“Fake It On Facebook” is funky, disco and jazz infused creating a wonderful, grooving rhythmic introduction from the band for almost a full minute before the vocals enter – sounding remarkably like a cross between Stevie Wonder and Swamp Dog (Jerry Williams Jr.) on “You Ain’t Never Too Old to Boogie” but with enough original intonation to have their own character. A well-structured song (and, in fact, the second single released from the album), it has solos from almost everyone and some cool vocals which link the various parts into the whole. “Love You, Love You, Love You” is soft, gentle and tells a story of a love affair. I admit to drifting off a bit in this one, as the musical structure became predictable, even though the lyrics were stronger and deserved stronger music than this.

“Gun to My Head” redeems this in no small measure and is possibly the strongest track on the album. A guitar solo starts the number, and this is Spanish / Russian-loric and Anglian in its influences, before the number directs itself to the funk and off we go on a rollicking ride with vocals again describing a relationship but now the influence is – well, no one. This is, you feel, Gideon King as himself, no influences, but just direct, in your face, full throttle King. Excellent track and the sky-rising guitar solo is both impressive and delivered perfectly. “For Our Own Sake’ is brilliant – a song of hope, love and inspiration. A very enjoyable and emotive song, dueted well and with just the right emphasis and drop and fall. Beautiful.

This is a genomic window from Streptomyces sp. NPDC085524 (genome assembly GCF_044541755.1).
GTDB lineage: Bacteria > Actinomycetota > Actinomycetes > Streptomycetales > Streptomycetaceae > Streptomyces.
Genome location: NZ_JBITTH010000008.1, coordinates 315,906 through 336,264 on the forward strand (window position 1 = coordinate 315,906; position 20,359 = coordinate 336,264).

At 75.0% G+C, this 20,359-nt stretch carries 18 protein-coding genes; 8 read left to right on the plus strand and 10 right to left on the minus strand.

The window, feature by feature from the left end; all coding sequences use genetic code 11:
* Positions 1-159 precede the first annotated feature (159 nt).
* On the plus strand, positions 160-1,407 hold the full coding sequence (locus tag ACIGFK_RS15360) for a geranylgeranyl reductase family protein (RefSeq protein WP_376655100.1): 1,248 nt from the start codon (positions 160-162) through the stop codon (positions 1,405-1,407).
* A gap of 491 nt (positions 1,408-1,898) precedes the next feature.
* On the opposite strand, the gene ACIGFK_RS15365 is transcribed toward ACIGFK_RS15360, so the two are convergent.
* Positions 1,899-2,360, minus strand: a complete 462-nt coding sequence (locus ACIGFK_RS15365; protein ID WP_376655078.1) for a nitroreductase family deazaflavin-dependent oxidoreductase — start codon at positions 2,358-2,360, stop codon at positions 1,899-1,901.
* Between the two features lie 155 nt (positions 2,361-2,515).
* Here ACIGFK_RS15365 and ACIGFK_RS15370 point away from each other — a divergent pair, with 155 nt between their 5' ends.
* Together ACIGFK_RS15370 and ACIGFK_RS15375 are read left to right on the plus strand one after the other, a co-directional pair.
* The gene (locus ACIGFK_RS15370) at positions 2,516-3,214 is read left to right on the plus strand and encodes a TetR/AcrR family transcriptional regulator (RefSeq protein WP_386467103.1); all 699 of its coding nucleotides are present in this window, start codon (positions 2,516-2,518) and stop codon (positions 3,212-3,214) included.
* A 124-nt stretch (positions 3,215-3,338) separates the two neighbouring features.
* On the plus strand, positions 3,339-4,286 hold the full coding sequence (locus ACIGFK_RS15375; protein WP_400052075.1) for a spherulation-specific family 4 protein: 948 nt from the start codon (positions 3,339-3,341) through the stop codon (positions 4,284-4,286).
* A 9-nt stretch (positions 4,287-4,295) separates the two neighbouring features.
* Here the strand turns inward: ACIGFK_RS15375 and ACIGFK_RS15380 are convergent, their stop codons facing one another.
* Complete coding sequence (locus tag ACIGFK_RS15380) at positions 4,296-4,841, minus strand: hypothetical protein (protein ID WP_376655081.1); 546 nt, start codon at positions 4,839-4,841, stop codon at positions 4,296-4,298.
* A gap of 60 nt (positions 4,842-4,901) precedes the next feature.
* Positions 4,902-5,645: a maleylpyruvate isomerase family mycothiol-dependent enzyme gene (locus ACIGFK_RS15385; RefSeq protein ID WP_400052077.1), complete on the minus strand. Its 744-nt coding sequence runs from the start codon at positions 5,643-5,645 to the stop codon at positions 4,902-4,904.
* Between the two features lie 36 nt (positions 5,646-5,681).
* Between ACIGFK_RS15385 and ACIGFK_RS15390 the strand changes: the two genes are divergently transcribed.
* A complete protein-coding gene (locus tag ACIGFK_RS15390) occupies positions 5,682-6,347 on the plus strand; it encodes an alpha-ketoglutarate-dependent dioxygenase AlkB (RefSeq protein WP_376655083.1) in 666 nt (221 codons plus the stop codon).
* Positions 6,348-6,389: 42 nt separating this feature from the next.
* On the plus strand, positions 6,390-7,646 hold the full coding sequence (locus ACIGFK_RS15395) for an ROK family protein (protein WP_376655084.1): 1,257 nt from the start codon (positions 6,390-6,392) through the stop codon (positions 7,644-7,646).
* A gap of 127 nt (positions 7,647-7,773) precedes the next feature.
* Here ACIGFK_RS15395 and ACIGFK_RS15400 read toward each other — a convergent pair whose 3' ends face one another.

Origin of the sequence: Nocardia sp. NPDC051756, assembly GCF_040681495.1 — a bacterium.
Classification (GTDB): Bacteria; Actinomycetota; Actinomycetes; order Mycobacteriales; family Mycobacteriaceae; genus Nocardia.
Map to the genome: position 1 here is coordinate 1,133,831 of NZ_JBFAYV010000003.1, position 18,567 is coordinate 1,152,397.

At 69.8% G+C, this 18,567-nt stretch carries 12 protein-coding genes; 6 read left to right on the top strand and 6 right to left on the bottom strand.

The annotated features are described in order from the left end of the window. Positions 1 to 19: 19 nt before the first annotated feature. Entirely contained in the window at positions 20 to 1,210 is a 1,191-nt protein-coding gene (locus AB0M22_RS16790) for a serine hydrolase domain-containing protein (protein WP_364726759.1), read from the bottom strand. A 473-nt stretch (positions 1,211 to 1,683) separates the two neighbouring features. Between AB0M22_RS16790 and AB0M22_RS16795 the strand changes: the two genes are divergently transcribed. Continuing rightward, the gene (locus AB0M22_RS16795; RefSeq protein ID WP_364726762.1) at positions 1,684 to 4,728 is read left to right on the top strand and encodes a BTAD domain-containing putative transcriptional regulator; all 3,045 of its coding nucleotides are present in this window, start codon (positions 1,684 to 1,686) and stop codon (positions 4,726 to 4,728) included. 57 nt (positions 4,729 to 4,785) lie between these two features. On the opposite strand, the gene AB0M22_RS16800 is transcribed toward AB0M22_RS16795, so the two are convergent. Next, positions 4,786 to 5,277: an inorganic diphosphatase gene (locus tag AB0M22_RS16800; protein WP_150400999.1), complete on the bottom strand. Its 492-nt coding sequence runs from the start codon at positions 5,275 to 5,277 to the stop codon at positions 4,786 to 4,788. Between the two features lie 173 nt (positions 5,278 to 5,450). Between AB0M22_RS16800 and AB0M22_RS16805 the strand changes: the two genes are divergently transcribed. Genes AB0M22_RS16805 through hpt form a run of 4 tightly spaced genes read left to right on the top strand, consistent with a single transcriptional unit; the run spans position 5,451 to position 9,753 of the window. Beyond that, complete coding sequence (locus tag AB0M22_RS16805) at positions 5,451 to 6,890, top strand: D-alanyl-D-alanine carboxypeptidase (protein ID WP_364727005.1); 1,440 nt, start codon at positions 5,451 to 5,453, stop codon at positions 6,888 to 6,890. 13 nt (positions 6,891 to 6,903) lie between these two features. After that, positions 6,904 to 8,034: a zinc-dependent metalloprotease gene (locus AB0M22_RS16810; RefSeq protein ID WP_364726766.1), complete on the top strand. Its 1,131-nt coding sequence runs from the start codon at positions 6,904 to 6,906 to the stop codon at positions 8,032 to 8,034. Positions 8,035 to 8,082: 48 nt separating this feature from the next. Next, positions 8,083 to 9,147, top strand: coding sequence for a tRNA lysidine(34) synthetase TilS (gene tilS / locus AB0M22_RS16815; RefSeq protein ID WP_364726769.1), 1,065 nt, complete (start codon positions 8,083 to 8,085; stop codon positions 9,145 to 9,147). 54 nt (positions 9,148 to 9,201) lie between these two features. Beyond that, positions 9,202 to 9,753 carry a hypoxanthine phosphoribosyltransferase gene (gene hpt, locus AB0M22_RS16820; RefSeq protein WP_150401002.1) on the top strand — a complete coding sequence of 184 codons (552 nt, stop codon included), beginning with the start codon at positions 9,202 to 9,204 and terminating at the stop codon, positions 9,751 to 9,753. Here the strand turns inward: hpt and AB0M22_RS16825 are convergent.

“So Evolved” is another balladic number, with lovely vocals and strong words which override the gentleness of the lyrics. Basically, it is about a woman in control of her man – or so she thinks. “If you ain’t an animal honey, I ain’t involved; be a man, or I’ll make plans without you!” Indeed. “God I’m So Alone” is about life, living in the city and being alone. There are lots of changes in this number, in rhythm, keys and temps, giving it life, movement and this paired with the great personalized lyrics make this engaging and rather lovely. The harmonica solo is lifting and adds yet another layer of texture to the music. This is a great track, taking in and covering so many aspects of city life. This listener absolutely loved it, simple as that.

“Look Ma, No Hands” closes Upscale Madhouse and is 55 seconds of spoken word, a bit of guitar, a scream and more guitar before it ceases in a heartbeat to silence. The meaning is surely clear to Gideon King and City Blog. In King’s music, you can hear so many influences – from funk, to reggae, disco to jazz – and the music evokes other artists like Kind Hearts and English, Swamp Dog, Stevie Wonder, Snarky Puppy and Steely Dan. But there is also a huge and growing amount of Gideon King, who uses those influences to create something original whilst at the same time embolic of those other artists – something which is clever, subtle and creative.

There is more abstract and development in the music since his last release, that is for sure. Gideon King’s songs are complex, emotive, yet delivered with an apparent simplicity which belies this. There is social commentary and the lyrics deliver this, yet there are some turns of phrase which are so tongue in cheek they make you think Gideon must have a street phrase book at his disposal and his mastery of the profane beggars belief.

With so many influences, Gideon King is always going to run the gauntlet of being compared to others – even on his last album, great as it was. With Upscale Madhouse, he is finally, definitively, coming into his own, with his own voice. On several tracks, there are strong glimpses of this originality developing even more strongly. We’re left with a thrilling sense of what is to come – and that is going to be great.